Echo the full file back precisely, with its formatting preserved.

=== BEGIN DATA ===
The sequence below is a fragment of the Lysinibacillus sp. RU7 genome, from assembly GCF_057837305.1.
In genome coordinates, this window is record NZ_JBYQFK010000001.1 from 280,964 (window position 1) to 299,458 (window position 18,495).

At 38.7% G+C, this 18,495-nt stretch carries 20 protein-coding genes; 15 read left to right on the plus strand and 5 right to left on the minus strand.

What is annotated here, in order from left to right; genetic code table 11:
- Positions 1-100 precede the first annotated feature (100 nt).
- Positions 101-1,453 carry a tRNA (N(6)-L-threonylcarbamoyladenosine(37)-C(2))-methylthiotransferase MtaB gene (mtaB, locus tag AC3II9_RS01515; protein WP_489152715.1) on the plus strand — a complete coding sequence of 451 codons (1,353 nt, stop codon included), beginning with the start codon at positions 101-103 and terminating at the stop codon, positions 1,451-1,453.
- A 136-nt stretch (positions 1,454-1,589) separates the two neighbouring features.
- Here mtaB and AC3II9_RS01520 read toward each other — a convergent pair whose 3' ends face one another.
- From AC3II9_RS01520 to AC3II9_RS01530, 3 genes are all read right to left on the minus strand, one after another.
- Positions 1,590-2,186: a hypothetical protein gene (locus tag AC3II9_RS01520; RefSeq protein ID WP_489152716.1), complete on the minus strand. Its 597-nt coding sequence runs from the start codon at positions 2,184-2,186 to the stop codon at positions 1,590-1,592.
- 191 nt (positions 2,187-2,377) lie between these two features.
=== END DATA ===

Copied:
The sequence below is a fragment of the Lysinibacillus sp. RU7 genome, from assembly GCF_057837305.1.
In genome coordinates, this window is record NZ_JBYQFK010000001.1 from 280,964 (window position 1) to 299,458 (window position 18,495).

At 38.7% G+C, this 18,495-nt stretch carries 20 protein-coding genes; 15 read left to right on the plus strand and 5 right to left on the minus strand.

What is annotated here, in order from left to right; genetic code table 11:
- Positions 1-100 precede the first annotated feature (100 nt).
- Positions 101-1,453 carry a tRNA (N(6)-L-threonylcarbamoyladenosine(37)-C(2))-methylthiotransferase MtaB gene (mtaB, locus tag AC3II9_RS01515; protein WP_489152715.1) on the plus strand — a complete coding sequence of 451 codons (1,353 nt, stop codon included), beginning with the start codon at positions 101-103 and terminating at the stop codon, positions 1,451-1,453.
- A 136-nt stretch (positions 1,454-1,589) separates the two neighbouring features.
- Here mtaB and AC3II9_RS01520 read toward each other — a convergent pair whose 3' ends face one another.
- From AC3II9_RS01520 to AC3II9_RS01530, 3 genes are all read right to left on the minus strand, one after another.
- Positions 1,590-2,186: a hypothetical protein gene (locus tag AC3II9_RS01520; RefSeq protein ID WP_489152716.1), complete on the minus strand. Its 597-nt coding sequence runs from the start codon at positions 2,184-2,186 to the stop codon at positions 1,590-1,592.
- 191 nt (positions 2,187-2,377) lie between these two features.